Midterm take-aways: Gen Z and the arms-race of ideas | In Focus

Republicans drove away some of their usual supporters by promoting abortion bans.

Two Washington state Republican Representatives voted to impeach President Donald Trump over his part in the Jan. 6 Capitol insurrection.

One of those representatives was Jamie Herrera Beutler in the 3rd district (located in southwestern Washington near Portland). She was primaried by Trump-endorsed Republican Joe Kent who in turn was beaten by his Democratic challenger, Marie Gluesenkamp Perez, in the general election by about 6% more votes.

Dan Newhouse from the 4th Congressional District (central Washington including Yakima and the Tri-cities) also voted to impeach Trump. He beat his Democratic opponent, Doug White, with over 67% of the vote on Nov. 8.

GOP Republican incumbent Cathy McMorris Rodgers from Washington’s 5th Congressional District (located in the Spokane area) beat her Democratic opponent, Natasha Hill, by a 59.1% margin. This will be the 10th term for Rodgers.

Senator Patty Murray beat her Republican opponent, Tiffany Smiley, by 14%, allowing Murray to return for her sixth term.

Two-term U.S. Representative Kim Schrier won a third term against Matt Larkin by about six percent more votes.

What were the issues that decided these races? There are at least five generalizations we can make:

Usually, incumbents win reelection. The only exception in Washington was Jamie Herrera Beutler. The 3rd Congressional District is purple, and the axiom that a Trump MAGA candidate can win the primaries, which Kent did, but lose the general election, was clearly demonstrated in his loss. This generalization played itself out in major races, both state and national.

President Joe Biden’s emphasis on “save our democracy” played a big part in allowing the Democrats to continue control of the U.S. Senate. This too played out in Washington state.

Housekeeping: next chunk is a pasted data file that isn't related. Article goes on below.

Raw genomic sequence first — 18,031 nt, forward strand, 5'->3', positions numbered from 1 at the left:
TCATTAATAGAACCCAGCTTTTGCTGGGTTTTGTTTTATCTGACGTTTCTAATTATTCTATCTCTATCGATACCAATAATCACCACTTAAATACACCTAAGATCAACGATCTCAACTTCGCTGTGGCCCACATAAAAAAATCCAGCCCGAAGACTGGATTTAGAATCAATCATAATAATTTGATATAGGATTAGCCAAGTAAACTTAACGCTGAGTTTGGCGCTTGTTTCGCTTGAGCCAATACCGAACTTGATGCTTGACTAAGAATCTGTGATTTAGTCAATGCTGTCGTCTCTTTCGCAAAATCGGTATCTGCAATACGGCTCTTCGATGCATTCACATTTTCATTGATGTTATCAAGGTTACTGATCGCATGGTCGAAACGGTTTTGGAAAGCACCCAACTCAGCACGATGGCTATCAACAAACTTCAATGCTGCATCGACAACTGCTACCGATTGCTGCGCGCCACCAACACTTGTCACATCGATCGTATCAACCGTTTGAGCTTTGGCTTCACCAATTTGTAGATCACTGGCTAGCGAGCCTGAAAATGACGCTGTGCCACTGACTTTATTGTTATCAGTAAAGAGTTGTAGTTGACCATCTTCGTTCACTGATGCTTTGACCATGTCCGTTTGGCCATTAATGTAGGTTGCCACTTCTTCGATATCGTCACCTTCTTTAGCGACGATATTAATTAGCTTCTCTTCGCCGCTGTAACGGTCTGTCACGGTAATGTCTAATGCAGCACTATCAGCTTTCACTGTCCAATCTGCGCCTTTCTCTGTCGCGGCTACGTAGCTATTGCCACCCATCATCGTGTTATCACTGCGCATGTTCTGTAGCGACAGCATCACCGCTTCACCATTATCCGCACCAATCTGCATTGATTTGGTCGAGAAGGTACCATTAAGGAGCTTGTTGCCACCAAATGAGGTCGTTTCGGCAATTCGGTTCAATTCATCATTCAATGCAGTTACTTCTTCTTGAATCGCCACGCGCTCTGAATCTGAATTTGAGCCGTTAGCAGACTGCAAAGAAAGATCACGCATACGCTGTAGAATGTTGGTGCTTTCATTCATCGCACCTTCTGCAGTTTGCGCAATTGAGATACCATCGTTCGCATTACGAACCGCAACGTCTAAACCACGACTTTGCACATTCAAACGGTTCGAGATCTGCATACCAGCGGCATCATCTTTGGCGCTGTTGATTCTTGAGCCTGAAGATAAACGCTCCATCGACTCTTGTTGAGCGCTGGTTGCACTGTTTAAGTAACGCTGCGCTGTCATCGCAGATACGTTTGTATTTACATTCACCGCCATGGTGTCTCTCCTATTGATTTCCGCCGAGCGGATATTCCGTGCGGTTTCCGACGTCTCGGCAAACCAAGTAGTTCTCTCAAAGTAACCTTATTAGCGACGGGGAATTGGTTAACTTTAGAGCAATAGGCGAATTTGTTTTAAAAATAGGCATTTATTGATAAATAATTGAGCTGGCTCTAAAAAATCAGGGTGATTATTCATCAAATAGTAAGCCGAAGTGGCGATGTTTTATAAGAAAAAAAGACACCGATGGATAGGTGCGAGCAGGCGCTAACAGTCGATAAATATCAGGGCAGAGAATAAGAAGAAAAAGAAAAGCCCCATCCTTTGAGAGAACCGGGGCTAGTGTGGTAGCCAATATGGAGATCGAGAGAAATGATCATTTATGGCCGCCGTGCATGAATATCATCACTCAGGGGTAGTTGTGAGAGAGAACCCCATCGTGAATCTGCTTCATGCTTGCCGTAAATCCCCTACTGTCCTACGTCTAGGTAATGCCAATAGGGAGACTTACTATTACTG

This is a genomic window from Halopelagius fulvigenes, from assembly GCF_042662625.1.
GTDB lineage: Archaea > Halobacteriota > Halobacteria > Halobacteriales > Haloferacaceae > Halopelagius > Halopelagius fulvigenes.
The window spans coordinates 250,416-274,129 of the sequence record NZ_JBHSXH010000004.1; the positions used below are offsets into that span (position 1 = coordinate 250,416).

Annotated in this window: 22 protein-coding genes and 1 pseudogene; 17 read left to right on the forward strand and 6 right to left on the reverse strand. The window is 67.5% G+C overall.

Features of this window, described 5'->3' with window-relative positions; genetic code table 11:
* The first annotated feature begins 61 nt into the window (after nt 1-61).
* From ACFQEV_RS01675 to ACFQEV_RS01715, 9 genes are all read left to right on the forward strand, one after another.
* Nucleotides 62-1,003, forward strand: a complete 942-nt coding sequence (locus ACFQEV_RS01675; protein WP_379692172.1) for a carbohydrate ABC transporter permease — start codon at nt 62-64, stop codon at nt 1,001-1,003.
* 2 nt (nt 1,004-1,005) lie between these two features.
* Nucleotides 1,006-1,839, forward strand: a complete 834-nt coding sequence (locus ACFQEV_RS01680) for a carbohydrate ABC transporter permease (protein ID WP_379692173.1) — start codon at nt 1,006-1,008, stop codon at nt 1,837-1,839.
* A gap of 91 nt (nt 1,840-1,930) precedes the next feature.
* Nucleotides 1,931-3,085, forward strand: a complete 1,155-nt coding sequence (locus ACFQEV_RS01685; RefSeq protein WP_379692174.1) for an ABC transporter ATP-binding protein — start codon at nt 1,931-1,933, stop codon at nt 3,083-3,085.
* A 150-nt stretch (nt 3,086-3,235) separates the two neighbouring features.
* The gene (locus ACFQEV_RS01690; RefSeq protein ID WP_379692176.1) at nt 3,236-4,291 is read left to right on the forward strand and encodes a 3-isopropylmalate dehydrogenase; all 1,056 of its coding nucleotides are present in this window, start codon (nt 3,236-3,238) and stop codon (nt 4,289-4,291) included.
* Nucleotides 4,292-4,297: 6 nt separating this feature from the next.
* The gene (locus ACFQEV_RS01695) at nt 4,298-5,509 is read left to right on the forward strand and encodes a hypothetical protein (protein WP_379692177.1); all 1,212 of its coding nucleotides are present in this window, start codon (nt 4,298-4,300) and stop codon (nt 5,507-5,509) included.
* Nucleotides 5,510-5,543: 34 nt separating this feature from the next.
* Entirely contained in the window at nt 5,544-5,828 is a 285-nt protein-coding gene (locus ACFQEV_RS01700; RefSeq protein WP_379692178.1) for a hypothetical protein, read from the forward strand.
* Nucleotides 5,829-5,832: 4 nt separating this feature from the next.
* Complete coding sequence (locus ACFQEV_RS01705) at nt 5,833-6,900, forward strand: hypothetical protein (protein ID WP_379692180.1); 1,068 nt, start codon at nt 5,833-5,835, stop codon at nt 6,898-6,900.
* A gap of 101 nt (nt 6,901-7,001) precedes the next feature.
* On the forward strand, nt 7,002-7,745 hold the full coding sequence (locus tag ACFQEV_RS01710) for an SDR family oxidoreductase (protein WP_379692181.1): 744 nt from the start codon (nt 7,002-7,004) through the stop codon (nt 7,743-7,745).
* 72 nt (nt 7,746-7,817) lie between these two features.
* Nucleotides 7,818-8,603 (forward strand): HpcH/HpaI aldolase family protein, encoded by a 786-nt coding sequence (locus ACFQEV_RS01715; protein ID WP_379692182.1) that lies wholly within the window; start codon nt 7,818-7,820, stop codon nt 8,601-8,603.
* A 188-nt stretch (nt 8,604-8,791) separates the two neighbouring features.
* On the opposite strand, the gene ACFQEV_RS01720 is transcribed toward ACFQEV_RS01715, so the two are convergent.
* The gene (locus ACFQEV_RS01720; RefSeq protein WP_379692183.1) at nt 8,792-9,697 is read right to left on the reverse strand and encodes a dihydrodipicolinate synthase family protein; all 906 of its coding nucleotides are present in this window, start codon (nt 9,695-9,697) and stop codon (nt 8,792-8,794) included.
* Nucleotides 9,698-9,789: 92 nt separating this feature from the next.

It’s likely that Trump’s opposition to mask wearing, COVID-19 vaccinations for state employees, and social distancing killed off a large number of Republican supporters, those mainly over 55, who rebelled against Governor Inslee’s COVID mandates. They simply did not live to cast their votes on Nov. 8.

Biden’s $10,000-20,000 college-loan-debt-forgiveness executive order for those earning $125,000 per year or less played a large part in getting Generation Z voters out (those aged 18-29). Eight GOP states sued and successfully got a court injunction in Texas by a Trump-appointed judge to stop the order. This likely made Gen Z voters that much more likely to vote against Republicans. Consider this, a president offers to cut your debt by $10,000 to $20,000. Once the offer was made and then taken away, you would only resent the loss and blame Republicans. Biden and his team probably calculated that debt forgiveness would play well with Gen Z voters. Either way, blocked or not, it would be a win for Democratic candidates, and it proved to be.

The overturn of Roe v. Wade by the U.S. Supreme Court had an enormous impact in bringing women out to vote nationwide. Since long-time Democratically-controlled Washington state already has a law protecting the woman’s right to an abortion, it was less of an issue here, but it undoubtedly played a big part in Kim Schrier’s House win and Patty Murray’s large Senate vote margin.

The overturn of Roe v. Wade was originally thought to be a major Republican victory, but for many conservative women, losing the ability to choose what you can do with your body overrode conservative women’s moral outrage at the murder of a fetus. Voting to maintain the amendment protecting abortions in conservative Kansas proves this assertion.

In June, I made a prediction based on a quote from author Bruce Bueno de Mesquita in his book, “The Dictator’s Handbook” :

“In democracies, politics is an arms race of ideas. Just as the democrat has to be responsive to the people when governing, when seeking office, it helps to propose policies that the voters like and it pays to do more (as opposed to less)—even if the economic consequences are damaging down the road.”

Democrats won the arms race of ideas. Biden instituted executive orders and Congressional Democrats passed legislation that provided money for parents with children, lowered drug costs, supported unions and passed a bi-partisan infrastructure bill. These acts split the MAGA vote. Biden worked to cut inflation on gas prices by selling U.S. oil reserves on the open market.

Autocratic and arrogant Republicans offered nothing that benefitted the average voter. No wonder Democrats fared much better than expected in the midterms. Republicans will either have to change their strategy or they will die. Generation Z is watching.